The United States is a diverse country with something for everyone. Weather-wise, we have states that will suit just about anyone’s temperature or climate preference. Financially, states are very diverse, too. There are states with low taxes and some that don’t have certain types of taxes at all, and some states feature higher taxation but may offer opportunities you can’t get anywhere else. At different stages of life, you’re looking for different things; at younger ages, you might care most about finding a high-paying job, and as you get older and have children you may care more about amenities like public schools and universities.
Best states to find a job
Some states are easier to find a job in than others. States like Nevada are heavily reliant on certain industries, like tourism and hospitality, and are more likely to be affected by economic downturns. As you are starting out in your career, you may want to look for a state where it’s easy to find a job, and where your dollars stretch further.
U.S. News rated the best states to find a job based on unemployment, labor force participation, and recent change in unemployment rate. They concluded that the best states to find a job are Idaho, Hawaii, Minnesota, Colorado, and Utah. These aren’t the states where your dollars stretch the furthest, though. Certain states have a much lower cost of living relative to average salary, and the states where your dollars are worth the most include West Virginia, Kentucky, Arkansas, Alabama, and Mississippi.
You may not be able to live in a high cost of living state at your first job, as your starting salary won’t go very far relative to the cost of living. However, there are a wide variety of states where it is easier to find a job and where your starting salary will go the furthest. Obviously, you care about more than just finding a job and making money. It’s important to also consider nearby amenities, like parks, shopping, universities, nightlife, and housing. You may also not want to live too far away from family and friends.
Best states to start a family
By your 30s, you’ll be further along in your career and may have different goals than when you were younger. You might be starting a family, or already have, and may be reevaluating where you live. The quality of schools is likely to be a top concern. U.S. News rated states based on college readiness, high school graduation rate, testing scores, and preschool enrollment. They found states in the northeast, specifically Connecticut, Vermont, New Hampshire, New Jersey, and Massachusetts, were the best states in the country for K-12 public education. This does not mean that you need to live in the northeast for your child to get a quality education; there are top-notch schools in every state, and you can research an area to see what the schools are like.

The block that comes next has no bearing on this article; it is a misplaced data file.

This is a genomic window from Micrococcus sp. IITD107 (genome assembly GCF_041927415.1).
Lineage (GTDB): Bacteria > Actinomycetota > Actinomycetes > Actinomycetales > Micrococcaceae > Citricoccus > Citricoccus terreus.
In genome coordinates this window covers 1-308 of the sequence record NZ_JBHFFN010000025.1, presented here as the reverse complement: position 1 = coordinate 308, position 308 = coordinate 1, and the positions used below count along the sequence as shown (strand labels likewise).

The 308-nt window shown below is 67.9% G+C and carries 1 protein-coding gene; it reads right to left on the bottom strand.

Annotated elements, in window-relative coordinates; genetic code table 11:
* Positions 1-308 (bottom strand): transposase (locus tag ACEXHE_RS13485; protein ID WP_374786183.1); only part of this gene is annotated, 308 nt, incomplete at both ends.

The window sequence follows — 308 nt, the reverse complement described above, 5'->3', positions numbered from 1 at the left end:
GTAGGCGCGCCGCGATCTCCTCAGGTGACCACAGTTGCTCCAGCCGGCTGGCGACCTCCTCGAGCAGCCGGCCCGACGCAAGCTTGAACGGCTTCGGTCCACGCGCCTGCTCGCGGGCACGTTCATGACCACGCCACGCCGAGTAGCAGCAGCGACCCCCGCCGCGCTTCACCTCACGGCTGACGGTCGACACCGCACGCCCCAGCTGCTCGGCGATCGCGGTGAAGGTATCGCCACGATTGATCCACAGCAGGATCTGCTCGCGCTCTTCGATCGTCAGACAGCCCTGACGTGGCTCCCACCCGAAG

If you plan on assisting your child in paying for their college education, you’ll probably use a 529 plan to help meet your savings goals. Morningstar compiles a list of top-rated 529 plans based on fees, quality and appropriate investments, and oversight from the state and investment managers. In some states, you can choose an out-of-state plan and receive the same tax benefits that you would with an in-state plan. Not every state lets you do this, though, so check to see how your state treats out-of-state 529 plans before making your decision.
Best states to build wealth
There’s never a bad time in your life to live in a great state to build wealth, but as you progress into your highest earning years, your 40s and beyond, it’s especially important to live in a great state to build wealth. Investopedia has compiled a list of the 10 wealthiest states in the country, but the wealthiest states may not be the best place to grow wealth. In all of these states, your dollar is worth less than average, which means the median income is not keeping up with the cost of living. Low cost-of-living states are great to build wealth in because you’ll have more flexibility in your budget for saving when you’re spending less money on housing. Here’s a list of the average cost of living by state. Taxation also plays a role in wealth building, so you may want to consider a state with a lower cost of living and less taxation.
Best states to retire
As you leave the accumulation phase and enter retirement, you’ll be concerned about taxation of your income in retirement. Taxation of retiree income can vary wildly from state-to-state, with states taxing Social Security benefits at different thresholds, some offering retiree income exclusions, and states without income tax, lower property tax, and low or even no sales tax. Kiplinger compiled a great list of taxation in retirement with information about all 50 states. As your children leave the nest, you may want to consider living in an area that your children want to come back to and visit. Living around universities, museums, shopping, and parks will not only entice your family to come see you but will help keep you active and engaged as you enter retirement.
Our most recent show covers all the best states in the country to live, from your first job all the way to retirement. You’ll have different considerations at each stage of life, and we discuss the advantages and disadvantages of living in different states. Watch our latest show, “The Best Places in America to Build Wealth (By Age)” on YouTube below.